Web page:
Jan. 22 (Bloomberg) -- UBS AG and JPMorgan Chase & Co. are among at least four banks in talks to settle a third European Union probe into derivatives linked to benchmark rates such as Libor, according to three people familiar with the case.
Credit Suisse Group AG and Royal Bank of Scotland Group Plc are also negotiating an accord with EU antitrust officials related to the Swiss franc Libor rate, said the people, who asked not to be named because the discussions are private. EU cartel settlements typically involve an admission of liability and fines.
Total penalties for rigging benchmarks linked to the London interbank offered rate reached $6 billion in December when the EU fined six companies, including Deutsche Bank AG, a record 1.7 billion euros ($2.3 billion). The industry remains the subject of several EU cases including the Swiss franc probe, a preliminary investigation into potential manipulation of foreign-exchange markets and another case involving credit derivatives trading.
“I think it’s increasingly clear now that all sides in these investigations are keen to reach some kind of a deal,” said Richard Reid, a research fellow for finance and regulation at Scotland’s University of Dundee. “The banks see it in their interests to try to reduce the level of regulatory uncertainty by drawing a line under such matters and concentrate on rebuilding their franchises.”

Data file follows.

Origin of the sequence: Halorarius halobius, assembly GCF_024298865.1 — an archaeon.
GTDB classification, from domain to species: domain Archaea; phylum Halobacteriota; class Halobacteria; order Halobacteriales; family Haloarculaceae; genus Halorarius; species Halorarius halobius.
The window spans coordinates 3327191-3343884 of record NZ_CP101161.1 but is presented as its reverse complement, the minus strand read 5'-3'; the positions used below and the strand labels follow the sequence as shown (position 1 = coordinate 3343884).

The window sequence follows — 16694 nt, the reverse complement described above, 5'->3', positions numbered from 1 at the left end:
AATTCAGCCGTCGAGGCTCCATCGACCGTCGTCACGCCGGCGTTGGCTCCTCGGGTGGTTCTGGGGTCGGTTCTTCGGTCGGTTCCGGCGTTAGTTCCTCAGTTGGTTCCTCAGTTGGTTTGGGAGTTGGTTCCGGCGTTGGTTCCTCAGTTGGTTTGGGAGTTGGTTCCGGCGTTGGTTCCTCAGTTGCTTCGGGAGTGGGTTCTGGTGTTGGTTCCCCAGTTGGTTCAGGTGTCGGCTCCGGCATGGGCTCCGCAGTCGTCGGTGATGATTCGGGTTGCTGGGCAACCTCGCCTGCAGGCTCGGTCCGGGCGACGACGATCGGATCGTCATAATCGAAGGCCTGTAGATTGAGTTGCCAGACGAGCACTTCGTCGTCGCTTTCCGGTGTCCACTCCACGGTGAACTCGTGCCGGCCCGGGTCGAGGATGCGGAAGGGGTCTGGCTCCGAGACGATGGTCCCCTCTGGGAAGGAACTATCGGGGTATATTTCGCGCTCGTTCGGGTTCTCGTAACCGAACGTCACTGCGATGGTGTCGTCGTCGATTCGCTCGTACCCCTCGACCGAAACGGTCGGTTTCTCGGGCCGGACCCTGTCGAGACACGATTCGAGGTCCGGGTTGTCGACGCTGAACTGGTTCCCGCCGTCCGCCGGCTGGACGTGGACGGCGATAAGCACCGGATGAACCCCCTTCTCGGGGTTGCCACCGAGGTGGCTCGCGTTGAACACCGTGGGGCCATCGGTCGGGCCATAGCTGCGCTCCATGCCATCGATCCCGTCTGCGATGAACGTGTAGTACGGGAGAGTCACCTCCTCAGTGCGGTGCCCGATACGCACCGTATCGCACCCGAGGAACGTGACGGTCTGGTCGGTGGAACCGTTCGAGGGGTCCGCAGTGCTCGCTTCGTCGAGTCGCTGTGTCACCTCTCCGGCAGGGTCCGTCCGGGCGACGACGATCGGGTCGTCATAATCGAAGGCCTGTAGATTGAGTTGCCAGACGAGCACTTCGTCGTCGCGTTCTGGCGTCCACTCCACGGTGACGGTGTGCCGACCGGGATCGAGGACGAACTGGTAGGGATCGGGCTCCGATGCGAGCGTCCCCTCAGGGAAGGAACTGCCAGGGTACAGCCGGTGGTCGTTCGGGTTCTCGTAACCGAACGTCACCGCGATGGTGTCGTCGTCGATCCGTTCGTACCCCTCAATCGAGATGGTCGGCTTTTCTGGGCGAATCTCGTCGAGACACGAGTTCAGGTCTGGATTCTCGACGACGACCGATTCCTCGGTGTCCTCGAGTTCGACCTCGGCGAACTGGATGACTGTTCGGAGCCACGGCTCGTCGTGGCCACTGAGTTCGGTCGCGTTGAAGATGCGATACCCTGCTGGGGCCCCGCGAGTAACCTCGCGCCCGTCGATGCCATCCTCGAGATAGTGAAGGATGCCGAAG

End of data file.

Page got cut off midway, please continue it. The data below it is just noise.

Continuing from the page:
Regulators have been scrutinizing suspected manipulation of Swiss franc Libor rates across the world and the Swiss Competition Commission is also looking into the matter. An EU settlement in the probe could be reached as soon as the end of July, the people said.
Officials at Credit Suisse, RBS and JPMorgan declined to comment as did Serge Steiner, a spokesman for UBS. Antoine Colombani, an EU spokesman in Brussels, declined to comment beyond saying that the EU investigation is ongoing.
RBS last year reached a settlement with the U.K. Financial Services Authority that mentioned interbank coordination between traders active in the derivatives market for Swiss franc Libor.
The EU’s Swiss franc Libor investigation added to parallel probes into benchmarks linked to the Japanese currency and the euro which yielded settlements -- and the EU’s first fines -- last month.
Deutsche Bank was fined the largest amount -- 725 million euros -- for infringements in both these cases. RBS, JPMorgan, Societe Generale SA, Citigroup Inc. and brokerage RP Martin Holdings Ltd. were also fined.
Zurich-based UBS and London-based Barclays Plc escaped penalties in these two probes because they were the first to inform the EU of the respective cartels.
Any fines in the Swiss franc Libor probe from the EU will likely be smaller than in the Euribor and yen Libor investigations due to the size of the market, according to two of the people.
New York-based JPMorgan, HSBC Holdings Plc and Credit Agricole SA pulled out of negotiations to settle the Euribor portion of last month’s case and still face formal EU complaints over the issue.
A fifth bank may also be involved in the Swiss franc negotiations, two of the people said, and there is a chance that the EU may be forced to enter into separate deals in the probe.
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